If you’re thinking of buying a townhome, you’ll need to get a good gauge of the neighborhood, taking a look at everything from crime statistics to tax rates, from schools to accessibility to public transportation, just like you would with any other property. But there are also a few questions specific to townhomes that you should ask before buying one.

1: What’s the HOA Like?

Homeowners associations (HOAs) can really change the tempo of a neighborhood. If a townhome community has communal areas, say a park, parking lot or recreation center, those are probably regulated and controlled by the HOA. Front and back lawns, on the other hand, are typically your prerogative and responsibility. Rooftop maintenance may also be your concern. Under the wrong circumstances, they can be serious overhead. Find out before you buy whether that’s the case.

And while you might want to paint your townhouse in DayGlo shades, chances are about 120 percent that you’d have a homeowners association rep knocking on your door and telling you to tone it down, pronto, if you did. On the other hand, an HOA will also stop your neighbor from stealing your idea to go neon before you get the chance to.

But then there are the dues. Fees – sometimes hefty fees – might be required to fund holiday bashes (whether or not you plan on attending) and other community wants. Perhaps those common areas need regular maintenance; you’ll be pulling out your wallet yet again. Find out if there are any add-on costs to living in your intended townhome, and whether or not they’re something you feel like paying for. You’ve got a mortgage, after all. Can you afford a bunch of other bills on top of that?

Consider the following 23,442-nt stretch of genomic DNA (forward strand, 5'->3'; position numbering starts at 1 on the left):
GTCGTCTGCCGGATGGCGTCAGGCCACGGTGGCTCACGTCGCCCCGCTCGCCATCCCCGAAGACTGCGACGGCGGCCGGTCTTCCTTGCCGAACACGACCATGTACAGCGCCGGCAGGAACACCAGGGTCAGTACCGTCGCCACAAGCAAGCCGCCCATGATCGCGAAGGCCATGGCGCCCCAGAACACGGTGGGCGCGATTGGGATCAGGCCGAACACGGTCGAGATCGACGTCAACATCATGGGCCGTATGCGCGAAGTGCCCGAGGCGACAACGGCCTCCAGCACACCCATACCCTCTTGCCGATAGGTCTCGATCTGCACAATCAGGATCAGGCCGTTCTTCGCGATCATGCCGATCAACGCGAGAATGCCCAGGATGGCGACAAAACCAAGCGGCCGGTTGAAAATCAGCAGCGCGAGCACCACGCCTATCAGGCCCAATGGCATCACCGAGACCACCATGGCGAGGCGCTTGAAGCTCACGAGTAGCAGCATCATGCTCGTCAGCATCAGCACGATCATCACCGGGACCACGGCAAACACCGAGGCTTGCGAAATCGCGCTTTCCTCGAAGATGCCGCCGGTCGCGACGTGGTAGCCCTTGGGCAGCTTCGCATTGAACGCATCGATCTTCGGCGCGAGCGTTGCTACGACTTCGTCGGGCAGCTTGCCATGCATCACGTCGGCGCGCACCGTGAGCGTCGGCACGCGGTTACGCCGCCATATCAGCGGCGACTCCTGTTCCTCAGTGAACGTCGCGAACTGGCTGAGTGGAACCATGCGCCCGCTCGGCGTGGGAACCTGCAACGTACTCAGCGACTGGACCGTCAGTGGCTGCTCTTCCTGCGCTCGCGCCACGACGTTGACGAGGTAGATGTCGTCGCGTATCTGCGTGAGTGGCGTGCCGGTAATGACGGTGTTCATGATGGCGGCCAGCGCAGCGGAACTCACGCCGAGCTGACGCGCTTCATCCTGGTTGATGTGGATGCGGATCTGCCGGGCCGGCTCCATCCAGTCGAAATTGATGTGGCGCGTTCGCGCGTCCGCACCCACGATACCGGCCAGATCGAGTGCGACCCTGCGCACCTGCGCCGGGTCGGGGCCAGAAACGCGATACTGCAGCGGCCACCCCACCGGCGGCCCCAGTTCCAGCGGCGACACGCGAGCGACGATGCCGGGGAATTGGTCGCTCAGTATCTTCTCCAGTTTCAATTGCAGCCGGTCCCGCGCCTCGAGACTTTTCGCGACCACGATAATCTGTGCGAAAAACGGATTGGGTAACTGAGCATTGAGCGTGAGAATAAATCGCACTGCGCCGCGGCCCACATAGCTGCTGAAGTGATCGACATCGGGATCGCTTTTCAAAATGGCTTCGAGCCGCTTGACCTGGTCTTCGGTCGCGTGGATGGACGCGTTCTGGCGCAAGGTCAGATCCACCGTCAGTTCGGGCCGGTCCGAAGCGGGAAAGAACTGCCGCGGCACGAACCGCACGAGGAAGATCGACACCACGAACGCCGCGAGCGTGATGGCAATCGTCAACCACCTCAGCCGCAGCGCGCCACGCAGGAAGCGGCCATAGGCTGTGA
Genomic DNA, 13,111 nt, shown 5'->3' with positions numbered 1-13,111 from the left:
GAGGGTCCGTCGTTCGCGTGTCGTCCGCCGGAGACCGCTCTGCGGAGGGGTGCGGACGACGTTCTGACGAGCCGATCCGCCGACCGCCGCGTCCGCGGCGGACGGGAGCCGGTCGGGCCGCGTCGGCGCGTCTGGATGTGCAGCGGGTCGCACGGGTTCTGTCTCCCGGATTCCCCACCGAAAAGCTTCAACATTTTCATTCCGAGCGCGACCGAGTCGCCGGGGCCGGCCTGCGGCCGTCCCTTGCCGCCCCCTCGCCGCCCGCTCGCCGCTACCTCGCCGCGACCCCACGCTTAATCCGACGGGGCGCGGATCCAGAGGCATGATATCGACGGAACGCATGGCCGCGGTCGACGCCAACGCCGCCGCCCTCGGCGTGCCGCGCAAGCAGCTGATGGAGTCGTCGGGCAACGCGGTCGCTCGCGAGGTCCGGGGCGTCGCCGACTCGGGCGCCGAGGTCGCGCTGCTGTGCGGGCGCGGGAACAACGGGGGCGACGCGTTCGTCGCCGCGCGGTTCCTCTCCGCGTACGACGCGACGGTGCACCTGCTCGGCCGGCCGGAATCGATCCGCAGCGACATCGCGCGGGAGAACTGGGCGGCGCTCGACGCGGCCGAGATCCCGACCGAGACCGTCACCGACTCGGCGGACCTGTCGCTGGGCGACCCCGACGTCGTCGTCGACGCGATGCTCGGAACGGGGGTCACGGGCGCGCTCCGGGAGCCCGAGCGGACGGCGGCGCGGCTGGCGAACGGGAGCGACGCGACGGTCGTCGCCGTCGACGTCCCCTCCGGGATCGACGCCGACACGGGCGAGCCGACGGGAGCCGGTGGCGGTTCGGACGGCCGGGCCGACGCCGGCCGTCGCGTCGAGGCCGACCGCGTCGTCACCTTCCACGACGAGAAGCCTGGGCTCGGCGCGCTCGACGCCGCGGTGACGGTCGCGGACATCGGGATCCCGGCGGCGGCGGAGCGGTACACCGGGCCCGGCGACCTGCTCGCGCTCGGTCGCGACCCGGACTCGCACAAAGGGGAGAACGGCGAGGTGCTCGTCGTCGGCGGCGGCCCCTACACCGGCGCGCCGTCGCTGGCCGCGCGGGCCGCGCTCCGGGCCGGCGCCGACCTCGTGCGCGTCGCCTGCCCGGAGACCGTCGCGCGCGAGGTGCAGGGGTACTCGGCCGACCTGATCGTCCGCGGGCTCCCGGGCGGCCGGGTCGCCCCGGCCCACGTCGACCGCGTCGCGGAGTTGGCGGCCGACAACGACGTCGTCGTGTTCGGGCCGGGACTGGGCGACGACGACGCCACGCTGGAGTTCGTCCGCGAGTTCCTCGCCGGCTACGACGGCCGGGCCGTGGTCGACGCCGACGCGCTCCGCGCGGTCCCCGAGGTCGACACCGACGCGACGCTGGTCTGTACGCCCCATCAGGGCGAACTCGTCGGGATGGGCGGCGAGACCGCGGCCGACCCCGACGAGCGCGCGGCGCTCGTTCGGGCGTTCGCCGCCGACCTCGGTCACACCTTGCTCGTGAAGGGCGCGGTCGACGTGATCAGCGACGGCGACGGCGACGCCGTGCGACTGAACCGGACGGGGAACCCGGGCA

In other words, if these sorts of neighborly obligations chafe you, you might want to consider another set of townhouses, or just a neighborhood unconstrained by an HOA. If you like the idea of a little order being imposed and don’t mind paying for it, an HOA might be just the thing you’re looking for.

2: What’s the Privacy Like?

In a townhouse, you’ll typically only have neighbors on either side, as opposed to on all sides if you live in a condo. But that doesn’t mean you want an amateur heavy metal band practicing in a room adjacent to your own at 2 a.m. – especially if they’re absolutely terrible. So you’ll want to explore how easily noise travels through the set of townhomes you’re considering cuddling up into. The so-called party wall doesn’t mean you’re interested in joining the party, after all.

You can do a little research – and potential future-neighbor-friendship-building – by asking others in the row how well their townhomes are soundproofed and what the tone of the neighborhood is. Do they hear others’ TVs better than they hear their own? Are transportation sounds an issue? Or is noise pollution at a minimum? If you fall into a sleeping state that others would equate to being a plank of wood, you’re good; if you’re a super light sleeper and your community is a loud one, you’ll regret this decision the first day you show up to work and people think the zombie apocalypse has begun.

3: How’s the Natural Ambiance?

Even small touches of nature can enhance an urban townhome, and those can come in a couple of forms. End units often have a little more outdoor space, like extra elbow room in the yard or an added porch or patio. But if a townhome you’re considering is sandwiched between two others instead of being the slice of bread on either end, then having a little outdoor haven is a great plus. Your yard will, however, probably have to be sparingly luxurious given that townhouses don’t tend to have much real estate beyond the building’s footprint.